Endorsements Start for 2017 Virginia Governor?!? Talk About WAYYYY Too Early!

Thursday, February 26, 2015

On Tuesday, after reading that Lt. Gov. Ralph Northam was essentially announcing his run for Governor of Virginia in 2017, I wrote that it's waaaaaay too early for us to be starting that now. First, let's focus on the 2015 state legislative races. Then, let's focus on making sure the Democratic presidential nominee carries Virginia in 2016 (and hopefully picking up a House of Representatives seat or seats). Then, it seems to me, it will be time to turn our attention to 2017.But certainly not now. Which is why I was happy to read that Northam had "walked that back somewhat Tuesday evening, telling The Richmond Times-Dispatch that he is in the preliminary stages of assessing whether a run is feasible and could be successful before deciding whether to seek the office." OK, cool, I've got absolutely no problem with any of that, particularly since it's 100% expected that, as Larry Sabato notes in the article, "I don't think I've ever met anyone who ran for lieutenant governor because his or her life ambition was to preside over the state Senate." And it's also fully expected that Attorney General Mark Herring will run for governor as well. But again, why on earth do we want to be starting this in February 2015?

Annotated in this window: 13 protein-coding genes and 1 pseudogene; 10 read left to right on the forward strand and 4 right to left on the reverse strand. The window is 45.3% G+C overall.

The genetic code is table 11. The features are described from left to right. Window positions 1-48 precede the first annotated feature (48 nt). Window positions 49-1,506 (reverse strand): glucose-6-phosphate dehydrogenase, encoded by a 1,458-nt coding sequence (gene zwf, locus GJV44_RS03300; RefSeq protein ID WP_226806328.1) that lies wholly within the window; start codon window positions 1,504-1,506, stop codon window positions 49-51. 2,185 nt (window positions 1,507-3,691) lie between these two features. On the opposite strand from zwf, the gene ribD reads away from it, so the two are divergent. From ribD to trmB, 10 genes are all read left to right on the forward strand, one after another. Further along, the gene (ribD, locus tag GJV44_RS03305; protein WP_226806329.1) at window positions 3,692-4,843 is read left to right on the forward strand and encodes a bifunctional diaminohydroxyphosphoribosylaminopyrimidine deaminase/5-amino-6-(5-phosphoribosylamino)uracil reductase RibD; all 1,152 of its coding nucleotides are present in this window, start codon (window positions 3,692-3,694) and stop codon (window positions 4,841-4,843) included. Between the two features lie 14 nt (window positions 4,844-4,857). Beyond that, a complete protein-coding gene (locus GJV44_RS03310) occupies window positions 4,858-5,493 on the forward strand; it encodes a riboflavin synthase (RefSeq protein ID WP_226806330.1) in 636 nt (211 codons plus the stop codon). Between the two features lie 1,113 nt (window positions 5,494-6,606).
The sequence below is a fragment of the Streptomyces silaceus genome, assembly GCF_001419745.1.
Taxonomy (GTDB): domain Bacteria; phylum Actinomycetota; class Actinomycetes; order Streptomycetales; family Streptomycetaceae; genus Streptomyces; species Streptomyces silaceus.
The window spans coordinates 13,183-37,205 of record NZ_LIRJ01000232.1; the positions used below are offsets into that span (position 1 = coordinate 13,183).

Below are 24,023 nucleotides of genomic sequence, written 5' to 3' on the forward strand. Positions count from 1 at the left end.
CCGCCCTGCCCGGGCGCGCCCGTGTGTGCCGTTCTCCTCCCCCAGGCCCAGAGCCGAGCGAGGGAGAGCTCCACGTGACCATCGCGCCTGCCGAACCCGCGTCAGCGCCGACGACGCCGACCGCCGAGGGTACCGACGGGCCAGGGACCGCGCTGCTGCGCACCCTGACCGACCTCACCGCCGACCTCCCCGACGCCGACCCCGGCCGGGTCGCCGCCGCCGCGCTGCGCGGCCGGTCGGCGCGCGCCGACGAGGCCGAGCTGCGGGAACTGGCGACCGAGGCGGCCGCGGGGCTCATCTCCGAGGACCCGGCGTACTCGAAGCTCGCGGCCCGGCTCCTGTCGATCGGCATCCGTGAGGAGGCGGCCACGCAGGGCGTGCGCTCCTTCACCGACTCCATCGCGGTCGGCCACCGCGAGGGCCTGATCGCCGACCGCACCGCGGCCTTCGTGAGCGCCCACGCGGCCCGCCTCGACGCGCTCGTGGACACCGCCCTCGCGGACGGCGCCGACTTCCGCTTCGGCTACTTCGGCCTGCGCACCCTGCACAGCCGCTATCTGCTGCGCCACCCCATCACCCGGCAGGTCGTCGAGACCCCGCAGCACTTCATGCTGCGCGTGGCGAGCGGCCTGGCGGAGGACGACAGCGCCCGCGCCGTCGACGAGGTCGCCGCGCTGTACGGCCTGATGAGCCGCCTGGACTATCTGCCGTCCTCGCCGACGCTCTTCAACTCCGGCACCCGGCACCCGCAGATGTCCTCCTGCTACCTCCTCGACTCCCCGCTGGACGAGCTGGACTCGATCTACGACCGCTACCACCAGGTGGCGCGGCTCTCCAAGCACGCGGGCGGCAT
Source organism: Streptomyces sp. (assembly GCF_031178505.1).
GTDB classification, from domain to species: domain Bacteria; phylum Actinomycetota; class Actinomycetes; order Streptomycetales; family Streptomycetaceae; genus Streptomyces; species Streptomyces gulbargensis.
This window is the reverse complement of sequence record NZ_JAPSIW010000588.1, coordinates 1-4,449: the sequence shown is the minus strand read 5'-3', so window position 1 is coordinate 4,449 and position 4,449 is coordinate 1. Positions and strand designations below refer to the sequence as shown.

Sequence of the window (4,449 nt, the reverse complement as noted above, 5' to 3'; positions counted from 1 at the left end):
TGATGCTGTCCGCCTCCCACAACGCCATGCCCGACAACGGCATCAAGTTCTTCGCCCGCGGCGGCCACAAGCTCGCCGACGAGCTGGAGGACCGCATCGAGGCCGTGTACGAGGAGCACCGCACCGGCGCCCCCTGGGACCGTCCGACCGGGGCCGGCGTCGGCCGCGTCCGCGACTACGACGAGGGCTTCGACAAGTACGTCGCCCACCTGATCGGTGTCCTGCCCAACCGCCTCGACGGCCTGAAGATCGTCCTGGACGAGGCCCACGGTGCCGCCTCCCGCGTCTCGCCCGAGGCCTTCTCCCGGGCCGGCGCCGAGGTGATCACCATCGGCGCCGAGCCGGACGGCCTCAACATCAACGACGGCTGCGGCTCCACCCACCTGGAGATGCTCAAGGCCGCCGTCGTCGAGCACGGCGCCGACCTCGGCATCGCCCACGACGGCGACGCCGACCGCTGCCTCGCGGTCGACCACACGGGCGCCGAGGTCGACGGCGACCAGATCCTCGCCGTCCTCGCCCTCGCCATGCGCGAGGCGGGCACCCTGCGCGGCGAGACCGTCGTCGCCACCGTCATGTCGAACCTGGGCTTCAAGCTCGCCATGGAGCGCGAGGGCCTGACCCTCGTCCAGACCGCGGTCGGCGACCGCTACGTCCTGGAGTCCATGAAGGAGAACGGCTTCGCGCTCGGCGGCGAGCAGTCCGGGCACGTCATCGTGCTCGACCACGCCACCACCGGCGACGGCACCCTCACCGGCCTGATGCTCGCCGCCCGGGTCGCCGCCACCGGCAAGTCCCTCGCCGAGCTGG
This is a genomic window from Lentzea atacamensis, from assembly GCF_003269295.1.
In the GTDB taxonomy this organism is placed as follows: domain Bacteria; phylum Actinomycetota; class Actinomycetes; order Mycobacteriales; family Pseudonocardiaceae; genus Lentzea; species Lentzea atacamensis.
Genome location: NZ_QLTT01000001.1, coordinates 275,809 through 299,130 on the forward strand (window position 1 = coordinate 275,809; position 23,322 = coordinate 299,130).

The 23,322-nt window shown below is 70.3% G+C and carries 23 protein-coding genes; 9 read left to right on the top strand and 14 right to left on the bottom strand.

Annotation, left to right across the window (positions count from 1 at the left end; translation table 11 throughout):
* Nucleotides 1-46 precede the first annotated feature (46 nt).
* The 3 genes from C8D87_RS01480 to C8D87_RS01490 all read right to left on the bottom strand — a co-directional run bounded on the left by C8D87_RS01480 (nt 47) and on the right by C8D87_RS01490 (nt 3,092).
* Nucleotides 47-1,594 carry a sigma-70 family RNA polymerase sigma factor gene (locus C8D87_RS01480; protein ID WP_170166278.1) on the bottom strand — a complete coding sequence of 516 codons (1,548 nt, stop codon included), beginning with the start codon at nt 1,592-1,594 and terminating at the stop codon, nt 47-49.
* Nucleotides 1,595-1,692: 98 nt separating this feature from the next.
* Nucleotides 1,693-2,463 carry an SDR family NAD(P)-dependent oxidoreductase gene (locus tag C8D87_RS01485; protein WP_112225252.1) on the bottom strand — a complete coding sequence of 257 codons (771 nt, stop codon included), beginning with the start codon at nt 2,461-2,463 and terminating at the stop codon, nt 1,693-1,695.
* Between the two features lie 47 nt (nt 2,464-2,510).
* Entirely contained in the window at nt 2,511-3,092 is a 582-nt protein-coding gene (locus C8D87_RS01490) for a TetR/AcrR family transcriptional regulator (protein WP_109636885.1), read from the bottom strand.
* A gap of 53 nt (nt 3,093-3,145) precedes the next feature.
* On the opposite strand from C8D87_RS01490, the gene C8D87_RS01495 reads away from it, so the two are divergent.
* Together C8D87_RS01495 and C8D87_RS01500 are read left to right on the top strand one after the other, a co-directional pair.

Yet, whether we want it or not, here it comes apparently, with the first major endorsement of the election -- 2013 Democratic primary candidate for Attorney General, Justin Fairfax, endorsing Ralph Northam. What makes this one particularly interesting is that Fairfax is clearly running for Attorney General again, which means he hopes to be on the ticket of whoever the Democratic nominee for governor is -- Northam, Herring, or someone else for that matter. Given that we don't know who that nominee will be, I don't think that's a move I would ever have recommended, since it risks alienating any other potential gubernatorial nominees, but to each his own I suppose...
P.S. Just a side note, but I really wish politicians would stop referring to actual or potential political allies as their "dear friend," "great friend," or whatever, when obviously they're not.